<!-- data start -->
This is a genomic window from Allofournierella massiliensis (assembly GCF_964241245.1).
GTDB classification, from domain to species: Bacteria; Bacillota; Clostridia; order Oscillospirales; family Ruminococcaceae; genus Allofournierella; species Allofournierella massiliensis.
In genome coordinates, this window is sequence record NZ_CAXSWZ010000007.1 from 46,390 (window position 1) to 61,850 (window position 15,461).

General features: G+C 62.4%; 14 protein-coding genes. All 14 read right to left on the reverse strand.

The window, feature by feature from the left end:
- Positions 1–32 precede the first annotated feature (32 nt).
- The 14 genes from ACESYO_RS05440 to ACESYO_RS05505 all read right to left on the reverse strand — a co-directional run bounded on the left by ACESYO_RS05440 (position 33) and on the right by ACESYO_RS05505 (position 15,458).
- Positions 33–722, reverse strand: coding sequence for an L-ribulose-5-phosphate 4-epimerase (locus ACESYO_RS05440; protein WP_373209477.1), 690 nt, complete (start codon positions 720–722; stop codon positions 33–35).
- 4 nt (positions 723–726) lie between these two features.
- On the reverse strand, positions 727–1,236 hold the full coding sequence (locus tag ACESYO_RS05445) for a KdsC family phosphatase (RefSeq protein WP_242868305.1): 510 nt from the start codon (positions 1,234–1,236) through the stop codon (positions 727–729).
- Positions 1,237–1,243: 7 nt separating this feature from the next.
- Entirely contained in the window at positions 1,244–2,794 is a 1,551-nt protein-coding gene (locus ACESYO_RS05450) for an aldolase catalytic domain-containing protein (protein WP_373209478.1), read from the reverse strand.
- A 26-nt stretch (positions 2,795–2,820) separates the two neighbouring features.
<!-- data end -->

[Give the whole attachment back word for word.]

This is a genomic window from Allofournierella massiliensis (assembly GCF_964241245.1).
GTDB classification, from domain to species: Bacteria; Bacillota; Clostridia; order Oscillospirales; family Ruminococcaceae; genus Allofournierella; species Allofournierella massiliensis.
In genome coordinates, this window is sequence record NZ_CAXSWZ010000007.1 from 46,390 (window position 1) to 61,850 (window position 15,461).

General features: G+C 62.4%; 14 protein-coding genes. All 14 read right to left on the reverse strand.

The window, feature by feature from the left end:
- Positions 1–32 precede the first annotated feature (32 nt).
- The 14 genes from ACESYO_RS05440 to ACESYO_RS05505 all read right to left on the reverse strand — a co-directional run bounded on the left by ACESYO_RS05440 (position 33) and on the right by ACESYO_RS05505 (position 15,458).
- Positions 33–722, reverse strand: coding sequence for an L-ribulose-5-phosphate 4-epimerase (locus ACESYO_RS05440; protein WP_373209477.1), 690 nt, complete (start codon positions 720–722; stop codon positions 33–35).
- 4 nt (positions 723–726) lie between these two features.
- On the reverse strand, positions 727–1,236 hold the full coding sequence (locus tag ACESYO_RS05445) for a KdsC family phosphatase (RefSeq protein WP_242868305.1): 510 nt from the start codon (positions 1,234–1,236) through the stop codon (positions 727–729).
- Positions 1,237–1,243: 7 nt separating this feature from the next.
- Entirely contained in the window at positions 1,244–2,794 is a 1,551-nt protein-coding gene (locus ACESYO_RS05450) for an aldolase catalytic domain-containing protein (protein WP_373209478.1), read from the reverse strand.
- A 26-nt stretch (positions 2,795–2,820) separates the two neighbouring features.